Published on Jewish Women’s Archive (November 10, 2022)
One morning shortly after my younger daughter turned 18, she showed me the cover art for Florence and the Machine’s song “King.” In the photo, Florence reclines on a divan, gazing at the viewer with steady determination. My daughter said, “She looks like a woman who sees God and wants to honor that vision.” Since at the time, I was deep into a translation project involving Bible, gender, and the English language, visions of God were a regular topic of conversation in our home. I understood my daughter’s comment: She meant to underscore the conflict many feel between their personal encounters with the Divine Presence and the depictions of God they read in the Hebrew Bible.
Although the second of the Ten Commandments requires us to view God as without form and without personification, our minds and hearts need metaphor. That’s why our sacred texts, the repositories of our collective wisdom, offer many kinds of images for divine presence. Yet we don’t reach for those diverse images often enough when speaking about God. Why is that?
Perhaps it’s because of the male pronouns and gendered terms we use for the God of Israel, especially “Lord.” He who took us out of Egypt with a mighty hand and an outstretched arm, He whom we are commanded to love, serve, and worship, He whose presence fills the Earth, and so forth—this is our God. So it’s no mystery why, when we hear Torah chanted in synagogue, study Bible or rabbinic texts in chevruta, or speak directly to God in prayer, we often conjure up an image of God that is exclusively male—despite the many metaphors that can be found throughout the Hebrew Bible, from Deuteronomy to Isaiah to Psalms.
How many of us can truly reach beyond this maleness, and, as the author of Engendering Judaism, Rabbi Rachel Adler wrote to me in an email, “try on the garment of other identities” to include ourselves in the narrative of the Jewish people? How many people stop at “Lord” and leave, feeling that this is a God they don’t or won’t believe in? Even those who can get past the overwhelmingly male designations still need to take a few extra steps at almost every verse, every psalm, and every prayer to weave their own connection into the text.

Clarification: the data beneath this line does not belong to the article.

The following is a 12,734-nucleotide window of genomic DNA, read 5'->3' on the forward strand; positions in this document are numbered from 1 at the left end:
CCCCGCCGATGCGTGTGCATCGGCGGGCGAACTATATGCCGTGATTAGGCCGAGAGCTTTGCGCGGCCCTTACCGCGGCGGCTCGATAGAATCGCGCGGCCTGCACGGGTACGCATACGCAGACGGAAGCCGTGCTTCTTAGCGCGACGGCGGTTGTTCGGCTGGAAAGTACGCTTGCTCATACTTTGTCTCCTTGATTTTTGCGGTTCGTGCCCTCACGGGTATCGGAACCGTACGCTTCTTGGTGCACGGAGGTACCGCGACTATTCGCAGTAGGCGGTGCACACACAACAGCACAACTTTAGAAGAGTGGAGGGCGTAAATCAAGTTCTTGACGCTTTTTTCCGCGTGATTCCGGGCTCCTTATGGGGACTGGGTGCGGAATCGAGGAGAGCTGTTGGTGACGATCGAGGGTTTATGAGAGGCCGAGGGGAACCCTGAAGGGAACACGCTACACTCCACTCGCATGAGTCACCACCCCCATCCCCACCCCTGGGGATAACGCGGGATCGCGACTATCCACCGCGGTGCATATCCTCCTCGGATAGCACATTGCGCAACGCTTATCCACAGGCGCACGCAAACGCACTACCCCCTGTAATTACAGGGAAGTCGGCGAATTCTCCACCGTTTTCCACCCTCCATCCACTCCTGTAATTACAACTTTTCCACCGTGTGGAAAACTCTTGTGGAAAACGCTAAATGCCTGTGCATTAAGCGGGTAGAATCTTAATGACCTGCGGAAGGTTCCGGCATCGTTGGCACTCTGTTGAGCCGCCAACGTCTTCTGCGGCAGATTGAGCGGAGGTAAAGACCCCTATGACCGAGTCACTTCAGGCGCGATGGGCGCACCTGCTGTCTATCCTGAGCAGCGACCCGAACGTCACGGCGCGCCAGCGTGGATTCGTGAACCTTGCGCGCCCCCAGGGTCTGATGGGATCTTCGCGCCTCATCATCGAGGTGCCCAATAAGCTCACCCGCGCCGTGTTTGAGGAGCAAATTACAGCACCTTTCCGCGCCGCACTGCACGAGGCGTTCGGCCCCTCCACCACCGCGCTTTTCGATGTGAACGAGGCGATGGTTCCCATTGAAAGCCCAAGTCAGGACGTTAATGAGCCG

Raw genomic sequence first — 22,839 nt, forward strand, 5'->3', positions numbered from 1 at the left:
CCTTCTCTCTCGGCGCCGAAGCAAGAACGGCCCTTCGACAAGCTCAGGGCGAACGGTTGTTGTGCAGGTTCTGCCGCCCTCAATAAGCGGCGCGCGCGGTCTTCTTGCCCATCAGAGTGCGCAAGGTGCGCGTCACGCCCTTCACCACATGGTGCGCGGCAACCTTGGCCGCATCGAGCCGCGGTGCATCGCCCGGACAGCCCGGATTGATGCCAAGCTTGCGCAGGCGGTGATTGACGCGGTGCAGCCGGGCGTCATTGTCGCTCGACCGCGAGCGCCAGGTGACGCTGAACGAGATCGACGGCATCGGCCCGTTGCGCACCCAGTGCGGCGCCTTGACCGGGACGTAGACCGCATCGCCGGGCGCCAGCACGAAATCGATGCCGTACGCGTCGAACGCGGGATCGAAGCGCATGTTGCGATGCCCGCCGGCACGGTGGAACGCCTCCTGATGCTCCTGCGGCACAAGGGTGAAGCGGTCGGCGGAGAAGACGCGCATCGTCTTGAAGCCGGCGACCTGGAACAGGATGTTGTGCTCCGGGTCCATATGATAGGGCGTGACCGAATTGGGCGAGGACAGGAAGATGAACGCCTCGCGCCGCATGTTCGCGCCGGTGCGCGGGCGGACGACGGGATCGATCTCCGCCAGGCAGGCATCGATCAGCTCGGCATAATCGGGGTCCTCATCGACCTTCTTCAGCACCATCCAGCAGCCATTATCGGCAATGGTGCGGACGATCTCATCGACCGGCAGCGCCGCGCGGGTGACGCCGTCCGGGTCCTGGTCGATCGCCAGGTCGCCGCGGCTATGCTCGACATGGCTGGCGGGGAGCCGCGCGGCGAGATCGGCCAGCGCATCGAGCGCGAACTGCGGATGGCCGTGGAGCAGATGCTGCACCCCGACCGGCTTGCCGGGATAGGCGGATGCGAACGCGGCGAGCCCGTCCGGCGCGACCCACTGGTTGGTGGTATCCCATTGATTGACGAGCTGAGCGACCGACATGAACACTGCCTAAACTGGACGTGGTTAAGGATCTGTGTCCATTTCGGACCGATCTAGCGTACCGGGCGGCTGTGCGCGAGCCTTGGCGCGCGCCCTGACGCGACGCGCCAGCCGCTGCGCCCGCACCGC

This has been a cri de coeur from feminist Jews for decades, including prominent scholars and writers like Cynthia Ozick (Notes toward Finding the Right Question), Judith Plaskow (Standing Again at Sinai), and Rabbis Tamara Eskenazi and Andrea Weiss (The Torah: A Women’s Commentary), to name only a few.
It makes sense that the pronouns we use in English project maleness onto God; up until recently, the “default” pronouns in English were male. But today, many lexicographers, linguists, and literary scholars no longer regard man and mankind as acceptable terms for humankind, nor do they accept he as a generic pronoun for anyone.
Fortunately, there are ways to translate our texts without using exclusively male pronouns for God. What a gift this is to English-speaking Jewish communities the world over. Many English-language (and some Hebrew) readers have already found other ways to express themselves in prayer and conversation when speaking to or about God. They have been guided and supported by liturgists and publishers who offer prayer books with alternative God language for use in worship. Some translators have also introduced alternative language in sections of the Bible.
But the entire Hebrew Bible—the Tanakh (Torah, Prophets, and Writings)—has never been translated into English without the male-centric God language—until now. I’m part of a team that is nearing completion on the first-ever translation to do this. Once The JPS Tanakh: Gender-Sensitive Edition is published in 2023, English speakers will finally be able to read the vast collection of texts that comprise the Hebrew Bible without having to imagine their way into the God language.
God’s personal name, whose English substitution is typically the Lord, has become, simply, God, and references to God as He or Him have practically disappeared. I hope these changes, and others, will allow more people to honor their vision of the Divine Presence, enhancing our already rich tapestry of collective Jewish wisdom. It is meant to be a gift for rising generations, like my daughters’. How it will be received is up to them.